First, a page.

Campaign to protect precious lands in San Juan Islands

Jul 28, 2011

The San Juan Islands are known for pristine natural beauty that includes a national wildlife refuge and several remote state parks.  

But they also contain about 1,000 acres of federally owned land that has been largely forgotten by authorities. Some islanders fear it might be sold off to developers.

A grassroots campaign is seeking a new kind of federal protection to ensure their future.

The thousand acres include popular shoreline areas on well-known islands such as Lopez and Stuart – as well as dozens of tiny islands, rocks and reefs scattered throughout San Juan, Skagit and Whatcom counties.

Together, they make up an area three times as large as the wildlife refuge they’re near. They belong to the federal Bureau of Land Management, but have the lowest priority, says ecologist Russel Barsh.

“These are the lands that never got assigned to a particular purpose, which may be a good thing , because they were left alone, but it’s also meant that no one’s been really looking after them. And in many cases nobody’s ever really officially visited them.”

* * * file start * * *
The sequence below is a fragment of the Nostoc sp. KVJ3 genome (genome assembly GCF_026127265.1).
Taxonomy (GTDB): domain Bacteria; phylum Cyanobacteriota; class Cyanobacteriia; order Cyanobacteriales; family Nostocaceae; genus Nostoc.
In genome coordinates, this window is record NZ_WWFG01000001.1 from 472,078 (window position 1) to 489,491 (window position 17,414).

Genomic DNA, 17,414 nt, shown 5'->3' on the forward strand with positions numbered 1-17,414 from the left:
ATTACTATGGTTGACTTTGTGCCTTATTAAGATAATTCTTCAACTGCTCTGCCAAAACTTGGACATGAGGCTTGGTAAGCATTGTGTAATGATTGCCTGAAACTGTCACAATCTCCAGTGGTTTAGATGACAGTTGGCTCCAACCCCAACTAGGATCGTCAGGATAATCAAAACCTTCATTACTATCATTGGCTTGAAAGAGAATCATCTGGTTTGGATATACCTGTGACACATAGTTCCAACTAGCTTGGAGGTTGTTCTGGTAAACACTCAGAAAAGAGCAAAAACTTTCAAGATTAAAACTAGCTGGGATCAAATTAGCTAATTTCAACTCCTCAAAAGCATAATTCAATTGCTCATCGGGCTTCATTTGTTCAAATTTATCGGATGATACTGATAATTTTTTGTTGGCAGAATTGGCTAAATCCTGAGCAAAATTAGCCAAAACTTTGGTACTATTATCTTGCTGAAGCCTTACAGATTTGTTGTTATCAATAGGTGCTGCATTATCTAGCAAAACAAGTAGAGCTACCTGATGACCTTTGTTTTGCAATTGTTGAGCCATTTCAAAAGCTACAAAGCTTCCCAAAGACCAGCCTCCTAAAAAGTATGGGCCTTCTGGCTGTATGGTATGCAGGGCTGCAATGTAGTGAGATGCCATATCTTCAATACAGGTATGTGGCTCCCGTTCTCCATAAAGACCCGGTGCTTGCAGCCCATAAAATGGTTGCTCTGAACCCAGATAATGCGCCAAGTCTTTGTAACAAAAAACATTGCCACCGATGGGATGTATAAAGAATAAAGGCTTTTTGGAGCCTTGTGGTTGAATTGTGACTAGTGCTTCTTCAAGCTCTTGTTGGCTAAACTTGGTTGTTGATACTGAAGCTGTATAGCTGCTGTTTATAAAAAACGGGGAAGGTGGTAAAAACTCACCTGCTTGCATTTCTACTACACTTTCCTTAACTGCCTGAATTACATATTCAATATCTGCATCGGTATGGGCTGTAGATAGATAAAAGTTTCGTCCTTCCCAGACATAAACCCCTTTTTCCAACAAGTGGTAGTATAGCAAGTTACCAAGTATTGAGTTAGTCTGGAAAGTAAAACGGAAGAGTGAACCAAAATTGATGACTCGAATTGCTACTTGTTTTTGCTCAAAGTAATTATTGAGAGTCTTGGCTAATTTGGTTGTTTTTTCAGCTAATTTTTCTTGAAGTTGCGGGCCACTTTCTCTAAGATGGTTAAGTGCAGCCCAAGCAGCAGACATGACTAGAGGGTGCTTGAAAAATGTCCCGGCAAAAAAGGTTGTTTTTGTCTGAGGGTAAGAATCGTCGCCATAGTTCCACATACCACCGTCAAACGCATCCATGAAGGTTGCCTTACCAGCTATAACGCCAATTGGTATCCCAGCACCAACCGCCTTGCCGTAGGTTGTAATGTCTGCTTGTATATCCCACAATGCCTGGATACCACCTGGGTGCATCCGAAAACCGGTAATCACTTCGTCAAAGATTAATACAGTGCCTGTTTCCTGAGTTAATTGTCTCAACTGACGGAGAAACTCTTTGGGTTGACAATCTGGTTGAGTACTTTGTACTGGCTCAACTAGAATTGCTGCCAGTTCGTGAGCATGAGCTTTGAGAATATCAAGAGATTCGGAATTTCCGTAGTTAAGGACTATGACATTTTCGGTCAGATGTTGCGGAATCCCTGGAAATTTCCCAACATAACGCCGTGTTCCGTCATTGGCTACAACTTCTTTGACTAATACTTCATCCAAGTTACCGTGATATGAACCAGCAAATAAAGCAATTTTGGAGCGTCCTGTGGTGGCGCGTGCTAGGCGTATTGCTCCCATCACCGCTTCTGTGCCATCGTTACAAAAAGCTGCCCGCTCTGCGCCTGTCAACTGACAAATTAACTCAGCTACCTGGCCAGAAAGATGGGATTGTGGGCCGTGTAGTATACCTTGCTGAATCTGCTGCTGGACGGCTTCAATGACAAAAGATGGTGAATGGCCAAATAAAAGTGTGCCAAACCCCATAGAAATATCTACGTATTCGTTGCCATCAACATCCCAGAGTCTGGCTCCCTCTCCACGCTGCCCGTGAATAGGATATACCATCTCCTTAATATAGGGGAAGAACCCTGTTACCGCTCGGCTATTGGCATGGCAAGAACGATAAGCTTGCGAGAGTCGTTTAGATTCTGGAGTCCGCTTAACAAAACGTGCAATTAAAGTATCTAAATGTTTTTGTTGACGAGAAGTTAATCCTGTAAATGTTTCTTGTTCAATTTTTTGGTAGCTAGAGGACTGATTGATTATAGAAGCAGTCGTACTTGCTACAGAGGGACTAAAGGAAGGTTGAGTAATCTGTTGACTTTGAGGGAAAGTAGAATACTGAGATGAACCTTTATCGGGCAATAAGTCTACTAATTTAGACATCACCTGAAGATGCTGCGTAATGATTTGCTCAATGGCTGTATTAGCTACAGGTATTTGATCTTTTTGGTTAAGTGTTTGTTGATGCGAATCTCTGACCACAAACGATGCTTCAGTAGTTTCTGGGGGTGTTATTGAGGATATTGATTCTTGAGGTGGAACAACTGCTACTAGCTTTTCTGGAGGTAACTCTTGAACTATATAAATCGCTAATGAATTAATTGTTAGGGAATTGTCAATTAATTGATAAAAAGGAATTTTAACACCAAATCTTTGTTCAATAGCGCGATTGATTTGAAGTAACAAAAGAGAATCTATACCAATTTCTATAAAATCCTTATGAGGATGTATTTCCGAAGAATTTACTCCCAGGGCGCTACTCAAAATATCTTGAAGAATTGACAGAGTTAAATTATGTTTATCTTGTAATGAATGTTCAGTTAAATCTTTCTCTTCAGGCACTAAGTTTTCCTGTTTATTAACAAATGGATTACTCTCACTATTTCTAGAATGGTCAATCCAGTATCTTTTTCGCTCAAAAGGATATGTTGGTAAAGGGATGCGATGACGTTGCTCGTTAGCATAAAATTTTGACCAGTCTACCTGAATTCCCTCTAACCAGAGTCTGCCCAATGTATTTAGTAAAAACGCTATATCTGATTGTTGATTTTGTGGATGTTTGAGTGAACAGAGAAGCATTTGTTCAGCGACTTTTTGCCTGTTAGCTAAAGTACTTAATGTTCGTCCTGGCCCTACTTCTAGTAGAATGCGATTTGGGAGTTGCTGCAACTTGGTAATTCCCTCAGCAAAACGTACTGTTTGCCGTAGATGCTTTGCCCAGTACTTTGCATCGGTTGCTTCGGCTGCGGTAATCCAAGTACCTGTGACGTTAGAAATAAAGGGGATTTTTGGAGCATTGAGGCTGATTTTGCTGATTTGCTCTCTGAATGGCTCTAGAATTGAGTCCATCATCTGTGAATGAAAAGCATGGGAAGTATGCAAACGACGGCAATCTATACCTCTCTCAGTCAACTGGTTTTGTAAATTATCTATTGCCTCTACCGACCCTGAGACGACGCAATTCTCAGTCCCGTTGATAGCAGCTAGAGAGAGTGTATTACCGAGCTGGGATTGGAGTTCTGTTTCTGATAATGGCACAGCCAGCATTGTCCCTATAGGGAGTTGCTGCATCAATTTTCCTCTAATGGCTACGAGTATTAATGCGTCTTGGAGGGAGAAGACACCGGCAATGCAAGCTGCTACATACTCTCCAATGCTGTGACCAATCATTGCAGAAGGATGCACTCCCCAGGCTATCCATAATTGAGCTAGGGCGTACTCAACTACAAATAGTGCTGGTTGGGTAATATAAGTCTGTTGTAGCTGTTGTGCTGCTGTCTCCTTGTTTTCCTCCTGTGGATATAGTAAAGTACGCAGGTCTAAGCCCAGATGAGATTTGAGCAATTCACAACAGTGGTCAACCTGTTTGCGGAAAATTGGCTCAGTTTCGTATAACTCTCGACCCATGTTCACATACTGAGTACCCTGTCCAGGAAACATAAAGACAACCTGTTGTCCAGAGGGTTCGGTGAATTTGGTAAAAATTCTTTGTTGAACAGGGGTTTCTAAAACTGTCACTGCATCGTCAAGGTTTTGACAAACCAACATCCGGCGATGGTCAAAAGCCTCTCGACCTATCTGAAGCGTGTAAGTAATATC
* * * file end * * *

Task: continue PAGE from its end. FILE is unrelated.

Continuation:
Barsh’s non-profit has been surveying the land and has found it is home to many listed and endangered species of plants and animals. He says they're jewels that got put into the corner of the attic and forgotten a generation ago, when the San Juan Islands National Wildlife Refuge was created in 1976.

Barsh is part of a committee of islanders that came together a year and a half ago and is striving to get a new designation for the land – as a National Conservation Area. He says that would ensure the land is properly managed, remains in its natural state and can’t be sold off or developed.

“Some security – some long-term security.  If they’re just surplus lands they could conceivably be re-designated or even disposed of.”

Interior Secretary Ken Salazar toured the land this spring. Now, Senator Maria Cantwell and Congressman Rick Larsen are working on legislation.  They hope to introduce it this fall.